If it feels like there are more customer complaints than ever, and that you're spending more time and money dealing with negativity and backlash, you're right. But the rise of customer complaints is actually an enormous opportunity.
Companies that commit to responding to every customer, in every channel, every time reap the most benefits.
However, the majority of companies are still missing the mark. Here are three steps to help any team get in the game.
Step 1: Address feedback publicly
Acknowledging engagement from customers builds loyalty, trust and a sense of continuity.
In February 2015, the Shutterstock website experienced an outage. Customers couldn't access anything. Immediately, Shutterstock received tweets asking "Is the site down?"
Shutterstock inadvertently uploaded a web page that said, "The site is down for scheduled maintenance."
"People were not pleased," recalled former Content Marketing Manager Sarah Maloy. "So we got a lot of tweets, two or three per minute. Some of them more angry, some of them calling BS on us saying, 'I don't believe this, Shutterstock.' We tried to be transparent, and we joked around."
Todd Kron tweeted: "@Shutterstock website is down. Down. Down. #ItsNotMeItsYou"
Within two minutes, Shutterstock responded with: "@ToddKron #ItsNotYouItsDefinitelyUs . . . and we're working on it! Thanks for your patience today, Todd."
Shutterstock's approach worked. Shortly after the outage was fixed, customers sent tweets praising the company, including one from Suzanne Deveney in Chicago: "Need a great example of brand management? Check @Shutterstock responses about their outage: PERSONAL, timely & humorous. #Socialmedia #brand
Step 2: Apologize for issues
Hugging your haters gives you the chance to turn lemons into lemonade and morph bad news into good. Dave Kerpen understands this dynamic, which is why he personally responds to every one-star review of his books on Amazon.com.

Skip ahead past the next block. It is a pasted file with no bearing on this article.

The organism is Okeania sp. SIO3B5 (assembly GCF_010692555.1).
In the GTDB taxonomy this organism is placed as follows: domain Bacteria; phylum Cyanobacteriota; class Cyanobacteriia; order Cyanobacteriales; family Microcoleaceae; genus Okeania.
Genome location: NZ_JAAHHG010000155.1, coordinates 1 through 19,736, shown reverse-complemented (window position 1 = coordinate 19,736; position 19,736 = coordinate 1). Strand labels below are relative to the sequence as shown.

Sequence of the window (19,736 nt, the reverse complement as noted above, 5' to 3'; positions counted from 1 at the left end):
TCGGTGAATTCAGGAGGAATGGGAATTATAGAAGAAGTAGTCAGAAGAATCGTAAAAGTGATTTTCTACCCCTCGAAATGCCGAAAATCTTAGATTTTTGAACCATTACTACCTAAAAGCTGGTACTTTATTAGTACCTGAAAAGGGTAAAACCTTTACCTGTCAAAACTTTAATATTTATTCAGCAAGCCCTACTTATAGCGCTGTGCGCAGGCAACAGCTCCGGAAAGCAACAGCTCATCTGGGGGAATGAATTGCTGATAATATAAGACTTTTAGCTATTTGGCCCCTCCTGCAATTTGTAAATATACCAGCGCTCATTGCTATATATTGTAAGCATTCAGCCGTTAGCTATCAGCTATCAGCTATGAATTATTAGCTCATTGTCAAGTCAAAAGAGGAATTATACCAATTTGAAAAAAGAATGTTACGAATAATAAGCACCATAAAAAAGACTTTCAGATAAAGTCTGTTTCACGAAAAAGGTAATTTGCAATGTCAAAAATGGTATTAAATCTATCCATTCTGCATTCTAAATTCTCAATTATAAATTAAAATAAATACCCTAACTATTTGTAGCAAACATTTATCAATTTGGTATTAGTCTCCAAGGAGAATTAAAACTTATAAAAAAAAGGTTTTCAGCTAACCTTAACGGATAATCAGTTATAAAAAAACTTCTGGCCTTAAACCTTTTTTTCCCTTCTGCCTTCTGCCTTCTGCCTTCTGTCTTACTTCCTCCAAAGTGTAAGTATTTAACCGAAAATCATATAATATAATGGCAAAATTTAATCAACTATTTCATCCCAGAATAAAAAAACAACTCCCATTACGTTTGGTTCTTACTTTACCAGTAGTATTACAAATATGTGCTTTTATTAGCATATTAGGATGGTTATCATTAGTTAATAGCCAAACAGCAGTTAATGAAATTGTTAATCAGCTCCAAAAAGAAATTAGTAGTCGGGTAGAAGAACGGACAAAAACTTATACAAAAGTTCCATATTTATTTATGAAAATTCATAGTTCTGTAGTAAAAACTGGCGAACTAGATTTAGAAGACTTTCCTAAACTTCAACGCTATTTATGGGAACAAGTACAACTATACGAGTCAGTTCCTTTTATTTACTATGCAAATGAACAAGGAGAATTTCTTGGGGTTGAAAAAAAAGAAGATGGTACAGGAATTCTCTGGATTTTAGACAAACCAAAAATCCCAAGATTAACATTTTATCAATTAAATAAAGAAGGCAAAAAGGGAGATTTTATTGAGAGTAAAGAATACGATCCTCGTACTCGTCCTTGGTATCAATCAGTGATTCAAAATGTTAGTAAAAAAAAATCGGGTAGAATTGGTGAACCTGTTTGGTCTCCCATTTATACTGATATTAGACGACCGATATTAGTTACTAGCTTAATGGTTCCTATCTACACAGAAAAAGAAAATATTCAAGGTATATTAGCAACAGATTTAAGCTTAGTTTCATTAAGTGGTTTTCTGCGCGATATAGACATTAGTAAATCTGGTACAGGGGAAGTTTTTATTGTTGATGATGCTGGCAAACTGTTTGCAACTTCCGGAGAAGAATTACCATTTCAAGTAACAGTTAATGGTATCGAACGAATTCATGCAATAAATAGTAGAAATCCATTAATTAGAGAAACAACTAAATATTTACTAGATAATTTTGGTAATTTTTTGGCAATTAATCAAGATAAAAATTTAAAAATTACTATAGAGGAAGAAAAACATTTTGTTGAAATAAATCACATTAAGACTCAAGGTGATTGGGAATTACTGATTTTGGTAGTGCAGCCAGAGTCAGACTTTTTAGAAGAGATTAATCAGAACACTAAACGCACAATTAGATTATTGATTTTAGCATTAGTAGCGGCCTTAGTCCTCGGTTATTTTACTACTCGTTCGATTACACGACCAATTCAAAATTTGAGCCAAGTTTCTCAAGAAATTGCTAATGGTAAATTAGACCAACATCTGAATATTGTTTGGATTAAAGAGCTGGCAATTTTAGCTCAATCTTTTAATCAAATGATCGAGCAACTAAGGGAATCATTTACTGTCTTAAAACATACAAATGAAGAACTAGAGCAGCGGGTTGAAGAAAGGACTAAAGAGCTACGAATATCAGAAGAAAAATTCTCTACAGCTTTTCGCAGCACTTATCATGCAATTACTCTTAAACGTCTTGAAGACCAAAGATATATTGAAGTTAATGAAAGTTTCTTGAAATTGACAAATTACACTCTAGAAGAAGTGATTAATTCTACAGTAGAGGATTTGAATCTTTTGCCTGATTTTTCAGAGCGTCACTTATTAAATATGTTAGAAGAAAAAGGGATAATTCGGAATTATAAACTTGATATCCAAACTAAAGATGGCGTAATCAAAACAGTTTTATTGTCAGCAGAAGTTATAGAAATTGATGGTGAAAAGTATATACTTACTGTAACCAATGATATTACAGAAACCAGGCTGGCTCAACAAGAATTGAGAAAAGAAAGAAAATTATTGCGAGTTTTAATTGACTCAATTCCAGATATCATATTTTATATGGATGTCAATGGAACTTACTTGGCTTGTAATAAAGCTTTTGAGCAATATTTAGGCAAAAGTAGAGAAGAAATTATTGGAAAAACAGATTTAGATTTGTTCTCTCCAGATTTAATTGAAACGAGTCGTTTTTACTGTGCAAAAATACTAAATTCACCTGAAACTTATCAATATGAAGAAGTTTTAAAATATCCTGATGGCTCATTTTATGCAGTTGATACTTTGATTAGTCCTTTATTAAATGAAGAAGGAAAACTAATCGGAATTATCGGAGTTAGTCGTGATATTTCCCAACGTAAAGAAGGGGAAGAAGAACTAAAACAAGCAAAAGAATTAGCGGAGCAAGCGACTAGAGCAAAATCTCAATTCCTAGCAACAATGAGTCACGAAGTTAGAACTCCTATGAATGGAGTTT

He apologizes and offers to refund money spent, plus money for the pain and suffering of having read the book. Only three people have actually taken him up on this offer, and he sent each of them a check. Many others have commented that they were impressed by the response, but didn't feel right taking Dave's money. Beyond that, the impact of Dave's actions is powerful, because people reading reviews before purchasing the book see these exchanges in that crucial consideration period.
"There are many people that write on Amazon, 'Wow, I can't believe this guy did it. I'm definitely buying his book,'" says Kerpen. "It really works. Not because you're trying to trick people, but because you show that you care."
Step 3: Offer direct contact to remedy negative situations
Companies who respond to negative reviews, especially those who include direct contact information, gain credibility and distinguish themselves from their competition.
Wink Frozen Desserts sells a vegan, dairy-free, gluten-free, 100-calorie-per-pint treat that comes in flavors like Vanilla Bean, Cinnamon Bun and Iced Latte.
As a non-dairy alternative to ice cream, however, it's a polarizing dessert. See this complaint posted on Wink's Facebook page:
Random Musings of a Barefoot Libertarian-Democrat Hippie writes:
"Just bought this hoping to be able to enjoy some ice cream while on a low-carb diet . . . too bad this "ice cream" (I put it in quotes because it tastes NOTHING like ice cream other than being cold) is absolutely disgusting! :( I got the "Cocoa Dough" version and literally licking the freezer burn "ice" shavings from the inside of the freezer would probably taste better than this! It's DEFINITELY going back to the store for a refund!"
A natural inclination may be to ignore this. However, here's how Jordan Pierson, the CMO for Wink responded:
"Sorry to hear this Random Musings! While Wink is definitely not ice cream, we do aim for an ice cream like experience. The creator of Wink is a 25 year old named Gabe who has Celiac disease and dairy intolerance. We do recommend letting your pint sit out for a few minutes before you dig in. If the store you purchased Wink in gives you trouble with the refund please let us know! While we hope that everyone will love and enjoy Wink as much as we do, we realize that not everyone will. If we can help please send us an email to firstname.lastname@example.org Thanks for giving Wink a try!"
Notice that he mentioned the inventor, Gabe -- that's intentional. It humanizes the company and informs the consumer in one sentence. Very smart.
Customer service is a spectator sport, and it's just as important to satisfy the onlookers as it is the haters. Customers want to know that, good or bad, they're being heard, and that somebody cares.
Above all, keep in mind that while they may not feel like it, customer complaints are a tremendous opportunity to differentiate your business from the competition. Hug up.